By Alex Wilts
WASHINGTON (Reuters) - Presidential contender Rick Perry urged his fellow Republicans on Thursday to work harder to win black votes, saying decades of failed Democratic economic policies had given the party a fresh opportunity to appeal to African-Americans.
Perry, the former governor of Texas, said the Republican Party's indifference to black voters threatened its moral legitimacy at a time when black voters should be looking to the party for economic help.
The comments by Perry coincided with renewed public debate about race relations in the United States after the murders of nine black worshippers at a South Carolina church.
"For too long, we Republicans have been content to lose the black vote because we found that we could win elections without it," said Perry, who lags badly in the Republican White House field, during a speech at the National Press Club.
"When we gave up on trying to win the support of African-Americans, we lost our moral legitimacy as the party of Lincoln," he said. "I am here to tell you that it is Republicans, not Democrats, who are truly offering black Americans the hope of a better life for themselves and their children."
Perry's position echoed that of Republican Party leaders who have reached out to black voters after Mitt Romney won only 6 percent of African-Americans in his failed 2012 presidential bid.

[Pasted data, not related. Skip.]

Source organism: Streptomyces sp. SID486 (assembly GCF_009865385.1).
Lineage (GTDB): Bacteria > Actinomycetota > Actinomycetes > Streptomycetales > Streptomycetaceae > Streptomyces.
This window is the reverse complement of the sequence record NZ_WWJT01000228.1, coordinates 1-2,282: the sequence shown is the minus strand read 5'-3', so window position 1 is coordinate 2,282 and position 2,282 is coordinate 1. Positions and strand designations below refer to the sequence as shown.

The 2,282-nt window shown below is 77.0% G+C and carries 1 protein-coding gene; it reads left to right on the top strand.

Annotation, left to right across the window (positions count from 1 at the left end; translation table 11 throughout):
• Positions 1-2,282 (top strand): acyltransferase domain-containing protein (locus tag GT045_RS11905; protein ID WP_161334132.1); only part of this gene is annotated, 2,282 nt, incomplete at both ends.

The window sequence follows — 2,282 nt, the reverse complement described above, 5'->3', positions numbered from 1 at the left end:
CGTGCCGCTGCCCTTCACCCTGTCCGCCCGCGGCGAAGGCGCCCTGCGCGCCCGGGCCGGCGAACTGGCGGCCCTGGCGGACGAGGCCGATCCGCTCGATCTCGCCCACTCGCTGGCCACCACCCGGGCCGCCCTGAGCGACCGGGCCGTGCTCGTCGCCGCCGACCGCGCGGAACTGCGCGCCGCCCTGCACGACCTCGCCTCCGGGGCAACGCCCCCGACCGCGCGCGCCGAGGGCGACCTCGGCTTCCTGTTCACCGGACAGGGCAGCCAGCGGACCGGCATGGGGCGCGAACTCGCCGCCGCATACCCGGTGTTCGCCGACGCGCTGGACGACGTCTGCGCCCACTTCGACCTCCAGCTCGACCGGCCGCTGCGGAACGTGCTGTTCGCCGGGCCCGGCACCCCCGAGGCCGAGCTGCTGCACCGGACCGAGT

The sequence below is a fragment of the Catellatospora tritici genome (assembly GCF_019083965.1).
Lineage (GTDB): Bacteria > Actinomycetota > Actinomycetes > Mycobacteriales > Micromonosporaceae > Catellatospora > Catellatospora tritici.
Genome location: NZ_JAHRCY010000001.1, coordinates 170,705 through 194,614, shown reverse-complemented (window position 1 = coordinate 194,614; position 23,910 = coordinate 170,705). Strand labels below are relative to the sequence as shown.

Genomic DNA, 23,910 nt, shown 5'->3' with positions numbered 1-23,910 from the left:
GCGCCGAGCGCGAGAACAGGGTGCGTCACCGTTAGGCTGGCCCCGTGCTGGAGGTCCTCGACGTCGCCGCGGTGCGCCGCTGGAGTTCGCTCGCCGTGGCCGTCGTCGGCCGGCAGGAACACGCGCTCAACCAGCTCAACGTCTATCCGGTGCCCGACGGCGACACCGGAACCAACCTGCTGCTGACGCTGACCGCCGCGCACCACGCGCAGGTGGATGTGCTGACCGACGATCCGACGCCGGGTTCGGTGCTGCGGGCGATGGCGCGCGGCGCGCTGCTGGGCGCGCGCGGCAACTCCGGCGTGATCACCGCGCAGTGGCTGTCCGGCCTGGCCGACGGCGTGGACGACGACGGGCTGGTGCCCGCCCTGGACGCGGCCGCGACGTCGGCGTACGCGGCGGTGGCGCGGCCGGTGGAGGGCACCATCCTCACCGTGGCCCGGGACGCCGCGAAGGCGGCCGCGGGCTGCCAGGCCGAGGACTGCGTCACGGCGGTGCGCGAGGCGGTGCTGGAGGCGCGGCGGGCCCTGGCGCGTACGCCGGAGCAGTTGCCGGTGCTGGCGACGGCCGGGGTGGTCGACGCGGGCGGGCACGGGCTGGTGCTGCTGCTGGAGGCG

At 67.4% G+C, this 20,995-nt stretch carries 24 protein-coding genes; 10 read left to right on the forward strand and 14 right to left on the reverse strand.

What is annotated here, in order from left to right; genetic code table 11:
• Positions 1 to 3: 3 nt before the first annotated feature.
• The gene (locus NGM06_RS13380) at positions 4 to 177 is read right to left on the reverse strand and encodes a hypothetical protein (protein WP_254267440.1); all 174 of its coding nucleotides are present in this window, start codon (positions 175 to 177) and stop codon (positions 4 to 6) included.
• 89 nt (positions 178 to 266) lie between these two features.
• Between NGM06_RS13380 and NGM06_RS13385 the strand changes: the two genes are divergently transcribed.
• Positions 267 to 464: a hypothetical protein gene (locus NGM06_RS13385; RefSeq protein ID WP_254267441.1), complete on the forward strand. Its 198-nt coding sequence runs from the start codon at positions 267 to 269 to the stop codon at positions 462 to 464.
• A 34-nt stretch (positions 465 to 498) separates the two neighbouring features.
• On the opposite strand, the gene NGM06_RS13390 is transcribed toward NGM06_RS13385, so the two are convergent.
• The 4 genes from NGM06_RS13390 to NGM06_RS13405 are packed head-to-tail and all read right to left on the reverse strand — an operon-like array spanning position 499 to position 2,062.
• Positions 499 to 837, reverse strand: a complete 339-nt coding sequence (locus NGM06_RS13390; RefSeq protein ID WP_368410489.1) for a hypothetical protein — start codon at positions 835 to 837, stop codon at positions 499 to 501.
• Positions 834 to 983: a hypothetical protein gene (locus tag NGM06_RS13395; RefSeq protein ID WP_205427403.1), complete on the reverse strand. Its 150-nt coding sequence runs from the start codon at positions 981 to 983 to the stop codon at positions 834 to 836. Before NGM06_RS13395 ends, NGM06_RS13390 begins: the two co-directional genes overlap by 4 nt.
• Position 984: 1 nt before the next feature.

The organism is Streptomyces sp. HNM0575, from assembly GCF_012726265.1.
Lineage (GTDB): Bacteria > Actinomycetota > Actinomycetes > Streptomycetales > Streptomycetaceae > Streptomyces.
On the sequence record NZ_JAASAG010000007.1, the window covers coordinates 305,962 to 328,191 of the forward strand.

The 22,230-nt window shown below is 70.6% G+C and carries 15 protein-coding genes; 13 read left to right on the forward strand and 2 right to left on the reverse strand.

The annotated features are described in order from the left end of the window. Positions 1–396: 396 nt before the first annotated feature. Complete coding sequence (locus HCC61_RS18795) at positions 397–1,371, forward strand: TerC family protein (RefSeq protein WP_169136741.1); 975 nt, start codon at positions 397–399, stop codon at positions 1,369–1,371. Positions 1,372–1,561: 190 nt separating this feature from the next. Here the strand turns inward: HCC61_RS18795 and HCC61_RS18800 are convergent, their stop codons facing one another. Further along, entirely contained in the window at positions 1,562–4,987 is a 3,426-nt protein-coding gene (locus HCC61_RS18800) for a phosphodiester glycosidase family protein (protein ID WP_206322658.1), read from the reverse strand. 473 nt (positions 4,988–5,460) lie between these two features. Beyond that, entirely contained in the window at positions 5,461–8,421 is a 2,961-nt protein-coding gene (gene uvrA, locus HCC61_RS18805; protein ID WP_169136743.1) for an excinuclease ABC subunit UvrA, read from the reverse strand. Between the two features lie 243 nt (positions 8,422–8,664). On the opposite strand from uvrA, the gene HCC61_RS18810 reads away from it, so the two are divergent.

Perry, one of 14 Republicans who have declared their candidacy for the White House in the November 2016 election, said Democrats have long governed in African-American communities but poverty rates and other economic indicators remain worse for blacks.
Perry said he would back a bill to take the money spent on non-healthcare related anti-poverty programs and direct the funding toward an earned-income tax credit to give people more incentives to work.
"I am proud to live in a country with an African-American president. But President Obama cannot be proud of the fact that the prevalence of black poverty has actually increased under his leadership," he said.
"The specific policies advanced by the president and his allies on the left amount to little more than throwing money at the problem and walking away," Perry said.
Support for Perry, who ran unsuccessfully for president in 2012, registers in the low single digits in most polls on Republican presidential contenders.
(Editing by John Whitesides and Andrew Hay)